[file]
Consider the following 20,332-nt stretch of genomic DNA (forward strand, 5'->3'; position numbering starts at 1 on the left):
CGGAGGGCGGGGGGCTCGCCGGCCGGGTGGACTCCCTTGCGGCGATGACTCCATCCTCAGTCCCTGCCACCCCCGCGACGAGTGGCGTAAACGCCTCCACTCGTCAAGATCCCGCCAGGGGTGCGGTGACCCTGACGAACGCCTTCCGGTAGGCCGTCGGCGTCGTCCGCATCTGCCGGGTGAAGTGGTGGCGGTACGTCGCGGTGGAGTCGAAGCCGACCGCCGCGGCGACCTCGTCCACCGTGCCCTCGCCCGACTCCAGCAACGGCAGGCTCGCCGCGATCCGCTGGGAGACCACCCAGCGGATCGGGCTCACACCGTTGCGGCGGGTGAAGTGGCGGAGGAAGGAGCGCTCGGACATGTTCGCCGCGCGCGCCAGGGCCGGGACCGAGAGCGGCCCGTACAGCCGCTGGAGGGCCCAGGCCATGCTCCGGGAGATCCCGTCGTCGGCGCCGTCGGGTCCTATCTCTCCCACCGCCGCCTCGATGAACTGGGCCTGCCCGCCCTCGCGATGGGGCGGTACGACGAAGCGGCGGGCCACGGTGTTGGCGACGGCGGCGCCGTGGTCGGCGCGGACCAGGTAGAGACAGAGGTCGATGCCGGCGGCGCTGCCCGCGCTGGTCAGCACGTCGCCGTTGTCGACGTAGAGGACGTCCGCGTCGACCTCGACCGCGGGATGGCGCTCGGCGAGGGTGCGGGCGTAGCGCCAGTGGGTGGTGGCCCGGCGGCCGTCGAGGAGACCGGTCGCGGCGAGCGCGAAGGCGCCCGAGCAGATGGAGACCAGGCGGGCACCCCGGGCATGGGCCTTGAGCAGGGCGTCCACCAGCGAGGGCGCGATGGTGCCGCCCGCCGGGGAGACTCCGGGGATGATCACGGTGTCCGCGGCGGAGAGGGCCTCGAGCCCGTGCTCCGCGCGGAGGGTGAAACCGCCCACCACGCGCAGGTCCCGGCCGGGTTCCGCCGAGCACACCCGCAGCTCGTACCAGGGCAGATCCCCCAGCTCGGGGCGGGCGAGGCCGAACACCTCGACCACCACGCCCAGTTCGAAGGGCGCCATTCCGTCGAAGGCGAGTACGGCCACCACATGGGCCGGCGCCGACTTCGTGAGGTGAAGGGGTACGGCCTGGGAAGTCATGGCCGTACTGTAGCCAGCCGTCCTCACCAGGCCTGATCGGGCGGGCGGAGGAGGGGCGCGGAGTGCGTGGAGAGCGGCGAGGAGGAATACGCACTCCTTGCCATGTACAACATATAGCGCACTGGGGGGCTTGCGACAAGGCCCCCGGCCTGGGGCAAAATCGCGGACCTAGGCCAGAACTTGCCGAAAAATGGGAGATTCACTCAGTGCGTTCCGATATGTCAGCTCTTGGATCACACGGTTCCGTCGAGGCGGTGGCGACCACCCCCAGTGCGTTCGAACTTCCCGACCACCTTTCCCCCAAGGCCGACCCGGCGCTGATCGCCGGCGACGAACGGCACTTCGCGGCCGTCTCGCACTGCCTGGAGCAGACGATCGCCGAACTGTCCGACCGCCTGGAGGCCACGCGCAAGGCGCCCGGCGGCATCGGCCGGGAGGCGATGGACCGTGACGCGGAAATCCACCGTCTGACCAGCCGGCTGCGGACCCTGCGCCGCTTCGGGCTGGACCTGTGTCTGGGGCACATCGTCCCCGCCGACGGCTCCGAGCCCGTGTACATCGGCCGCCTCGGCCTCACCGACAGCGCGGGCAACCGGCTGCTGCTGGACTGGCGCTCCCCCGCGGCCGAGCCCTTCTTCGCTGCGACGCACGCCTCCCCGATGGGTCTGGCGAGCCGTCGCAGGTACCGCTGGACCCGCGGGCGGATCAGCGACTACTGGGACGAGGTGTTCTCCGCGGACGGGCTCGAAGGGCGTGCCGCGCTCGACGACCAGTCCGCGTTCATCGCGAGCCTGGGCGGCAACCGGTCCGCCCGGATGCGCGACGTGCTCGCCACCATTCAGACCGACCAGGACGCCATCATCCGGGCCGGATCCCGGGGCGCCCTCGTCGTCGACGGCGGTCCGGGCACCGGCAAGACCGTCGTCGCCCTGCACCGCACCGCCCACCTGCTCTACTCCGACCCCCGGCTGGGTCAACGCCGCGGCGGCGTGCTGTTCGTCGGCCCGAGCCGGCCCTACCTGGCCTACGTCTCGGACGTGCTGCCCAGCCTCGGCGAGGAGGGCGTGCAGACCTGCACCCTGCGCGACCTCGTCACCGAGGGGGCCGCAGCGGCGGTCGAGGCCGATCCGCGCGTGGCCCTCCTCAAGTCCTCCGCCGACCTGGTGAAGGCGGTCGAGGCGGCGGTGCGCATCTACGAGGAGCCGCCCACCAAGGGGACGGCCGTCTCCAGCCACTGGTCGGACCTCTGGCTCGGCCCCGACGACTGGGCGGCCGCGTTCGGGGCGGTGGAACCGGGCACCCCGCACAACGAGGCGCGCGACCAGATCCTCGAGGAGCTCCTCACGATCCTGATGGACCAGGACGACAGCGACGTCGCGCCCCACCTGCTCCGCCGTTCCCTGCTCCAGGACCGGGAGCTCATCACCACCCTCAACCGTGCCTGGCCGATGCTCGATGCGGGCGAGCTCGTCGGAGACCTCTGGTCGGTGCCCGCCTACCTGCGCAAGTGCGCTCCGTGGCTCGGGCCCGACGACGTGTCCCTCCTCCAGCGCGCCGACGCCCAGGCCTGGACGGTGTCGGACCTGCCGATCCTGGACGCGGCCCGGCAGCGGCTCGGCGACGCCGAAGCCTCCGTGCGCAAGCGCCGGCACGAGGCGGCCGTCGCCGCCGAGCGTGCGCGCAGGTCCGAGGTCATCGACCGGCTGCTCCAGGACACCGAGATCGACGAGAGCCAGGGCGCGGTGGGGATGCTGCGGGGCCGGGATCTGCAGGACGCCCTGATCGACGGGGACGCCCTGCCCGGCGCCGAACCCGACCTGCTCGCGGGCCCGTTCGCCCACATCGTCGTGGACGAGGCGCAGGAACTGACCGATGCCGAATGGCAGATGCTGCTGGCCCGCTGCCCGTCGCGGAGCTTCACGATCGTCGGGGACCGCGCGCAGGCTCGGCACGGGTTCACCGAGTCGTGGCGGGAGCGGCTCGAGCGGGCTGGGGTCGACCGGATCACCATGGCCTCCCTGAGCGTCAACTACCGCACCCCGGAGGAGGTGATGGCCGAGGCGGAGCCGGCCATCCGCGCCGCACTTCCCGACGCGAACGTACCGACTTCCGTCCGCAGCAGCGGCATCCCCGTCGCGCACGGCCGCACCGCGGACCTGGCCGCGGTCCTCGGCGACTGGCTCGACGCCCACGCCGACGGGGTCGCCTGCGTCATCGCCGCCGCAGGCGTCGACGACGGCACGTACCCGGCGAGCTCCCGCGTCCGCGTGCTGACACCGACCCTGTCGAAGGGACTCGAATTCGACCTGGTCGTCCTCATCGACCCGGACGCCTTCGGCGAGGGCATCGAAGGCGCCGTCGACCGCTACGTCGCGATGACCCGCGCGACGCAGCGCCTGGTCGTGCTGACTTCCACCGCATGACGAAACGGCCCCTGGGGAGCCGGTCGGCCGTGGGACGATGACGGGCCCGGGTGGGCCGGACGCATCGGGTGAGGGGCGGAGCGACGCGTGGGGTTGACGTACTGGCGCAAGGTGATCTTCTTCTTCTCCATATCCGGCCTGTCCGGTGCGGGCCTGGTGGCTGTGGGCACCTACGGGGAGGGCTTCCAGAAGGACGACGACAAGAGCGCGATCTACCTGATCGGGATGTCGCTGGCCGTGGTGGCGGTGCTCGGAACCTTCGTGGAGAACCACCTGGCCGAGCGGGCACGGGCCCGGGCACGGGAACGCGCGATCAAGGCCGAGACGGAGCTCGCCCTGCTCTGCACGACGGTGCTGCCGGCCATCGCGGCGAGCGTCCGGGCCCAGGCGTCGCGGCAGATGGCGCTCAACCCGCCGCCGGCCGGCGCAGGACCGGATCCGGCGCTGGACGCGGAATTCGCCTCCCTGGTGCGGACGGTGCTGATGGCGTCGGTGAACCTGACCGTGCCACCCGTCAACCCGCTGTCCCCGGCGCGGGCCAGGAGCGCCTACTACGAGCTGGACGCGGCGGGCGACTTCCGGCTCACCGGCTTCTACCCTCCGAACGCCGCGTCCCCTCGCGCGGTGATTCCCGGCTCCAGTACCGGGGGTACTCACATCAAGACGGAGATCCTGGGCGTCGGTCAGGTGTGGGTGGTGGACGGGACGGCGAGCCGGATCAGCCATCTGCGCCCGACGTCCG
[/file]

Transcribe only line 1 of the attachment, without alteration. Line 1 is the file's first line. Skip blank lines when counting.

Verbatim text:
Consider the following 20,332-nt stretch of genomic DNA (forward strand, 5'->3'; position numbering starts at 1 on the left):